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  1. I am one of the last holdouts in my classes at PTS to not use a computer. Not only does it distract the person on the computer but it distracts those of us trying to take notes by hand. This may be anecdotal but the people who sit closest to me in class rarely if ever are paying attention to the lecture but are surfing the ‘net and updating Facebook or other time wasting efforts.

  2. As a “second career” student I’d like to add some of my observations from the business world regarding laptop usage.

    The same phenomenon occurs in business meetings where laptops have become a consistent source of inattentiveness. Instead of paying attention to the topic at hand, the most common offense for laptop usage is the reading/writing/replying to email.

    Some managers have enforced “no laptop” meetings to keep attendees focused with the intent to have more productive meetings — there is usually a note taker (the administrative assistant) instead of each individual taking notes. The meetings in which this is effective are usually staff meetings where the manager is broadcasting information to the team as well as requesting feedback or status updates.

    On the other hand, laptops in other meetings are actually useful to capture *appropriate* notes and action items. The keyword is appropriate. A transcript of the meeting is not an appropriate level of note taking and indicates that you are only a listener and not a participant. This can add efficiency and eliminate transferring handwritten notes into email, documents, and so forth.

    I am not quite sure how I am going to address note taking for lectures at WSC (if/when our house finally sells and I can finally register/enroll!). I plan to maintain electronic notebooks for my coursework. Most likely, I will start with handwritten notes, but will type them up into a study format within a few hours of class while the notes are still fresh. I can definitely see a positive side to keeping the laptop closed during lecture time.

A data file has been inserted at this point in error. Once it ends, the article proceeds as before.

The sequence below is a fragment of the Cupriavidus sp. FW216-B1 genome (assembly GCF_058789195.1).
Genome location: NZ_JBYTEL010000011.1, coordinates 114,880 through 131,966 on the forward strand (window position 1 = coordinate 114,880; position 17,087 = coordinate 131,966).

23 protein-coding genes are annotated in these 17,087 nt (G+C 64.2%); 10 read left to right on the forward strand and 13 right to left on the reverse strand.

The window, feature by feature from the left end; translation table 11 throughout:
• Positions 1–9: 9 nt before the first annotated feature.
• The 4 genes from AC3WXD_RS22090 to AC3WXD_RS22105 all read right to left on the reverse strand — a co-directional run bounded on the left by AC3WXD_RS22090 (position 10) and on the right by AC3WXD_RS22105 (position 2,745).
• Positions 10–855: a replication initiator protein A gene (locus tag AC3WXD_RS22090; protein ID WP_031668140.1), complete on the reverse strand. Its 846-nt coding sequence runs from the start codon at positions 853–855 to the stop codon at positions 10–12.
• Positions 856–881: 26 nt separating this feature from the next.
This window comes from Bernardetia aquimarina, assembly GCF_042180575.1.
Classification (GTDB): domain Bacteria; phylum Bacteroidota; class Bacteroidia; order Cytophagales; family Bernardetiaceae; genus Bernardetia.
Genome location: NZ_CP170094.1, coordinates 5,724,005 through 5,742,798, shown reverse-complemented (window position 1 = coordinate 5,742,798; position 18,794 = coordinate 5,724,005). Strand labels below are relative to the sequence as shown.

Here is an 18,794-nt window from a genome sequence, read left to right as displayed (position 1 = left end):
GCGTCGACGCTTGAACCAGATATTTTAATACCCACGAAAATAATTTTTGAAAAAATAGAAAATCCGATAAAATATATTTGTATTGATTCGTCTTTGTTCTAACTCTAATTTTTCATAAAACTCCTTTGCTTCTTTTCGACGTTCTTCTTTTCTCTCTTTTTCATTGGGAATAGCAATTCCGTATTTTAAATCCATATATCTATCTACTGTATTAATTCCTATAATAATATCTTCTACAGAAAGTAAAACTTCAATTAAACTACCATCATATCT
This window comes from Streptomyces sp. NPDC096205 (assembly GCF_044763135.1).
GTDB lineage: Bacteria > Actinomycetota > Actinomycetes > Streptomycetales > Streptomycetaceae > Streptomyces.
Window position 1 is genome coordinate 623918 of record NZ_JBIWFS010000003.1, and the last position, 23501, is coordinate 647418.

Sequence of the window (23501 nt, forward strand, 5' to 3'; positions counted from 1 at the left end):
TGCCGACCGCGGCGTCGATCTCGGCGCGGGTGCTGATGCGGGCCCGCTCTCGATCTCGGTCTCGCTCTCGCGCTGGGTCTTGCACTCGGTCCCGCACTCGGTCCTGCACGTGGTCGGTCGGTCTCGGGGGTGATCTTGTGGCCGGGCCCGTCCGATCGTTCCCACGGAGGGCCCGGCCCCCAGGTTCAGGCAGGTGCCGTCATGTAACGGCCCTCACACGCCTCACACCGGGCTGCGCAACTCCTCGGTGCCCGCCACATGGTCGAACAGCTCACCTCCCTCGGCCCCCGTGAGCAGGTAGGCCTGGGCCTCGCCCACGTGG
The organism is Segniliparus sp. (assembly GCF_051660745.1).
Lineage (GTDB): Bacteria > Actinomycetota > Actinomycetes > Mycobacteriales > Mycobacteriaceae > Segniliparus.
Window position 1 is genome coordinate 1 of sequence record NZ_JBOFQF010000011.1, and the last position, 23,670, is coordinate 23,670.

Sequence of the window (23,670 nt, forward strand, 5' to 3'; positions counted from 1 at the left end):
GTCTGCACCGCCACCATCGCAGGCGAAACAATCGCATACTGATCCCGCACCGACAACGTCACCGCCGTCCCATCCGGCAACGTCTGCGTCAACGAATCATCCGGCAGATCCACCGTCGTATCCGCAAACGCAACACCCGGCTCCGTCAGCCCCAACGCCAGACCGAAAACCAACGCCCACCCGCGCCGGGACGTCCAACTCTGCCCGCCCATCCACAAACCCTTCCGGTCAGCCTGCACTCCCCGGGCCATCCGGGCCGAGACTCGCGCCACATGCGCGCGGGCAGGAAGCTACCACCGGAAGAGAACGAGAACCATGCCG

BTW, Professor David Cole @ Georgetown University has also banned laptops from his classroom:

  3. You don’t need a computer to transcribe lectures. People can use short-hand, abbreviation, etc. to write down a lot of information in a short time. If you write down what you hear without thinking, it is as bad as using the computer to type down what you hear without thinking. The problem is not in methods – computer or pen. The problem is in not digesting your notes after the class. The best time to do so is immediately after the class while your memory is still fresh – don’t wait until the night before the exam. Based on my own experience and others, those who clean-up their notes after the class, with critical thinking and integrating reading materials, learn the most and proportionally perform better on the exam.

    Therefore, let us not impose a single method (i.e., hand-written) to everyone. Some prefer hand-writing their lecture notes; some prefer typing their lecture notes. Moreover, Prof. Estelle mentioned that a student didn’t take any notes in his class and still ace it, because that student has photographic memory (or audio-equivalent). We are diversified yet unified in Christ. Let us not dictate others on how one should take lecture notes in class. Thank you.